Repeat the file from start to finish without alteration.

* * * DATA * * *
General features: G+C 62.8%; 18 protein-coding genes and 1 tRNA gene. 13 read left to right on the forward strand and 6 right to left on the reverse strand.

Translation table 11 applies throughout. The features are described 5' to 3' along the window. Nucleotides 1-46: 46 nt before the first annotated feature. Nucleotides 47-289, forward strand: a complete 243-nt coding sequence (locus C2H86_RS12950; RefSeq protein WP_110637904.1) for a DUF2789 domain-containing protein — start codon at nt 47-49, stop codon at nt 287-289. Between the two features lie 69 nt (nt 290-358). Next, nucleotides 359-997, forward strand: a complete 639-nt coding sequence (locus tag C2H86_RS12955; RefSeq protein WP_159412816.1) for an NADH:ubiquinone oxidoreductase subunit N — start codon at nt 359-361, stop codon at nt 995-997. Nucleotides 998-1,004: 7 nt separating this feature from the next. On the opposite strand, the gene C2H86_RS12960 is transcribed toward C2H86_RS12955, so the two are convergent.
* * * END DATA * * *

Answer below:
General features: G+C 62.8%; 18 protein-coding genes and 1 tRNA gene. 13 read left to right on the forward strand and 6 right to left on the reverse strand.

Translation table 11 applies throughout. The features are described 5' to 3' along the window. Nucleotides 1-46: 46 nt before the first annotated feature. Nucleotides 47-289, forward strand: a complete 243-nt coding sequence (locus C2H86_RS12950; RefSeq protein WP_110637904.1) for a DUF2789 domain-containing protein — start codon at nt 47-49, stop codon at nt 287-289. Between the two features lie 69 nt (nt 290-358). Next, nucleotides 359-997, forward strand: a complete 639-nt coding sequence (locus tag C2H86_RS12955; RefSeq protein WP_159412816.1) for an NADH:ubiquinone oxidoreductase subunit N — start codon at nt 359-361, stop codon at nt 995-997. Nucleotides 998-1,004: 7 nt separating this feature from the next. On the opposite strand, the gene C2H86_RS12960 is transcribed toward C2H86_RS12955, so the two are convergent.